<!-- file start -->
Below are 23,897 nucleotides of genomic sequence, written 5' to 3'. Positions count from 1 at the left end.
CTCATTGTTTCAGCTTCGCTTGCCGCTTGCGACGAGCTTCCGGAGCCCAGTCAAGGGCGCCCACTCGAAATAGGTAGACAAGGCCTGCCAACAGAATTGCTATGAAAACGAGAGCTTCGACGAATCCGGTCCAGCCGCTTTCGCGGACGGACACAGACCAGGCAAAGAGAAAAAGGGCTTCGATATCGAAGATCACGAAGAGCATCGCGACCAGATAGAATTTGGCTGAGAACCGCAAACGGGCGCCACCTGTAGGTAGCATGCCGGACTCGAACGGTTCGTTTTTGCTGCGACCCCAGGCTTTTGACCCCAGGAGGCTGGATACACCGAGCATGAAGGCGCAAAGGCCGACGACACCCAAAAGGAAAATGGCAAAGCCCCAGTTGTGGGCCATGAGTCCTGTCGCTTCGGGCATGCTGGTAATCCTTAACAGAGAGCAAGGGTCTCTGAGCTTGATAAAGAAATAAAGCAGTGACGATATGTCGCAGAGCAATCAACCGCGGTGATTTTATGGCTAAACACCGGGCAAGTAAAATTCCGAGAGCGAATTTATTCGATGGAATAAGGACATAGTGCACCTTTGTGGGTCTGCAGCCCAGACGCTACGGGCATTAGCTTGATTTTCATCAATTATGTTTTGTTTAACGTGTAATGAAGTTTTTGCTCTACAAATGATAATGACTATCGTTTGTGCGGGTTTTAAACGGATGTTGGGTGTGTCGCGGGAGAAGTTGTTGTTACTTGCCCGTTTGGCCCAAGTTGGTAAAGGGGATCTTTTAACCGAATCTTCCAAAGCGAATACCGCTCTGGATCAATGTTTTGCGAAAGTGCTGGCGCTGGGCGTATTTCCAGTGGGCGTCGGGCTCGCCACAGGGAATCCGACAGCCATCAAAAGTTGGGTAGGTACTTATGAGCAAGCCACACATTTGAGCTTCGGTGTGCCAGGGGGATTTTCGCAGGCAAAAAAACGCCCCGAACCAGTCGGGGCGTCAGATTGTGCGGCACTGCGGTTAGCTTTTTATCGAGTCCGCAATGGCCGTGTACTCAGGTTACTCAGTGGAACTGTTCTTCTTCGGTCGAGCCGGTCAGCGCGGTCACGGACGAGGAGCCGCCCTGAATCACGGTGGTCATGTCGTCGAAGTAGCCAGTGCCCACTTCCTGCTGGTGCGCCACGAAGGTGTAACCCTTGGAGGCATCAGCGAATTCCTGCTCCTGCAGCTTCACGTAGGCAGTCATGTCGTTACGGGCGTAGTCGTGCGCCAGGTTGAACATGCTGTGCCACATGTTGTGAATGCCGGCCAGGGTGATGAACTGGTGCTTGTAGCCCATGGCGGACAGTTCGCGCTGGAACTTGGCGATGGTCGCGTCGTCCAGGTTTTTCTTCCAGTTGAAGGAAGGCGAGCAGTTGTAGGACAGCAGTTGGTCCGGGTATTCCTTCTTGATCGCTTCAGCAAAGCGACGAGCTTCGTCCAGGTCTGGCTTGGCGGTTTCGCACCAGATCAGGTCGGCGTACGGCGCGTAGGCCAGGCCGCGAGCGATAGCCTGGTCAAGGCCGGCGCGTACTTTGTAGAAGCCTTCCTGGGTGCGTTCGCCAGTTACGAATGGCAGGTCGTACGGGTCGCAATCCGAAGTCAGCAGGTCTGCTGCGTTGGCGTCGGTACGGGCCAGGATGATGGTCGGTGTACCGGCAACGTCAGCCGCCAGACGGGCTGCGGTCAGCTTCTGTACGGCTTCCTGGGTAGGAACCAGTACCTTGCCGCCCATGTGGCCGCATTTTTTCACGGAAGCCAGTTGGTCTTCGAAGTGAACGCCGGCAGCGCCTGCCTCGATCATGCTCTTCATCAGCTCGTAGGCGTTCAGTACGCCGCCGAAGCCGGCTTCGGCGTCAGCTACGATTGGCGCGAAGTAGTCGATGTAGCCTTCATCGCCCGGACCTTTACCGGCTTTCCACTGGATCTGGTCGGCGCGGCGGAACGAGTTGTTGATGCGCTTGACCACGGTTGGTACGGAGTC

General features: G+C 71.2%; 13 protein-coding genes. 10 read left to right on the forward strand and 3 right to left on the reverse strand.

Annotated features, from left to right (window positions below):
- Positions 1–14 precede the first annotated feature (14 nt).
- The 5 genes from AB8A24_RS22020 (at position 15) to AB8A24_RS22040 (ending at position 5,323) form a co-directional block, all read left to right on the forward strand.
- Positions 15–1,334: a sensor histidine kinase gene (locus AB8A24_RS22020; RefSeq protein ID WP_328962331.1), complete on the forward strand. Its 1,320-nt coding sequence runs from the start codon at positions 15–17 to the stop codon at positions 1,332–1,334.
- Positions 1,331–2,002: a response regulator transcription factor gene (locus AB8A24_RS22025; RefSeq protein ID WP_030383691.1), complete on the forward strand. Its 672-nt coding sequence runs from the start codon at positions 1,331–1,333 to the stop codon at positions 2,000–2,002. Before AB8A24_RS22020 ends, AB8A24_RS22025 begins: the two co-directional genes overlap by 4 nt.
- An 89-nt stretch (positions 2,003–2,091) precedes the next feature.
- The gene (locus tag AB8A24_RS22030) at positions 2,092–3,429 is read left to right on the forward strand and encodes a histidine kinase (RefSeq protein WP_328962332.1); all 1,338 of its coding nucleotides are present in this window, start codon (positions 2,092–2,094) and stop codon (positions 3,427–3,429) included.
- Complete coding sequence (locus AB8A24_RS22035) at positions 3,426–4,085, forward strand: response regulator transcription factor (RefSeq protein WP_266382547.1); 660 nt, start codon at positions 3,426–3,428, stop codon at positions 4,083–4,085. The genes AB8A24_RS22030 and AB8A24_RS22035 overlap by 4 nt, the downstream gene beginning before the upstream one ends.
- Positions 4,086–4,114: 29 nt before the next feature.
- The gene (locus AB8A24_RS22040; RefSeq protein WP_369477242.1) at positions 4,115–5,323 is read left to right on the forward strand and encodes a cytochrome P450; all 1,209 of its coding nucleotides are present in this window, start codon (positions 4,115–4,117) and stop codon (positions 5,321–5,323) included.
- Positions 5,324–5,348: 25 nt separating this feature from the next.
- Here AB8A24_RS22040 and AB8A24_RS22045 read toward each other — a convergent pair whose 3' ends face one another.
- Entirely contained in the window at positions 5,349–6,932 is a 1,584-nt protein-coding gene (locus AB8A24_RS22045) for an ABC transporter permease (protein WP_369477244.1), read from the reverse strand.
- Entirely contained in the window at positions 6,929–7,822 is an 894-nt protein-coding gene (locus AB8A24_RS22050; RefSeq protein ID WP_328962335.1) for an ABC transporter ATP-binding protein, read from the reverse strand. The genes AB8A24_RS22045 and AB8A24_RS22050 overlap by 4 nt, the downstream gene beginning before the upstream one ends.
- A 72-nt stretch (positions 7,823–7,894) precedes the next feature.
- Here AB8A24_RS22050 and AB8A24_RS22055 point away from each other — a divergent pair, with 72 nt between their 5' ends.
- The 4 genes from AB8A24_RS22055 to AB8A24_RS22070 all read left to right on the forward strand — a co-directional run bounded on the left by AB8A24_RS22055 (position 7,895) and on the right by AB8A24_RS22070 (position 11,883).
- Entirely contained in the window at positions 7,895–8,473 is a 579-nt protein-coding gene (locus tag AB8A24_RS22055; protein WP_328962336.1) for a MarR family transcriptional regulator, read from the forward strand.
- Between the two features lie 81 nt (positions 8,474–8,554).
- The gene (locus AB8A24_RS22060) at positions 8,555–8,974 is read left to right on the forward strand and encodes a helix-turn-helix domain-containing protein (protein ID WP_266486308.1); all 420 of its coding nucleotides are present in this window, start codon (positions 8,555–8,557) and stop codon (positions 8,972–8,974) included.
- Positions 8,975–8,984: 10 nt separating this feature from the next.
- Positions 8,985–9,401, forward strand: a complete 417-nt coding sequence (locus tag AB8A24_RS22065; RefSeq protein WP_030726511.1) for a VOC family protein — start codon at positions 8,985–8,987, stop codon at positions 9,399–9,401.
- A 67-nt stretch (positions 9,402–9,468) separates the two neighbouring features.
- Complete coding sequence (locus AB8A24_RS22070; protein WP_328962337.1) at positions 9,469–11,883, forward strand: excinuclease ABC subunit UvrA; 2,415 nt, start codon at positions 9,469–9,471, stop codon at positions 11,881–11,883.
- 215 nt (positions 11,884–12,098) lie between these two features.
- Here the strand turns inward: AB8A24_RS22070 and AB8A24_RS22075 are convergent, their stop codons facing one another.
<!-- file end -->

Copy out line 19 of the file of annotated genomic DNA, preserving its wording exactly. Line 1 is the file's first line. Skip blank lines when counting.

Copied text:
- Here AB8A24_RS22050 and AB8A24_RS22055 point away from each other — a divergent pair, with 72 nt between their 5' ends.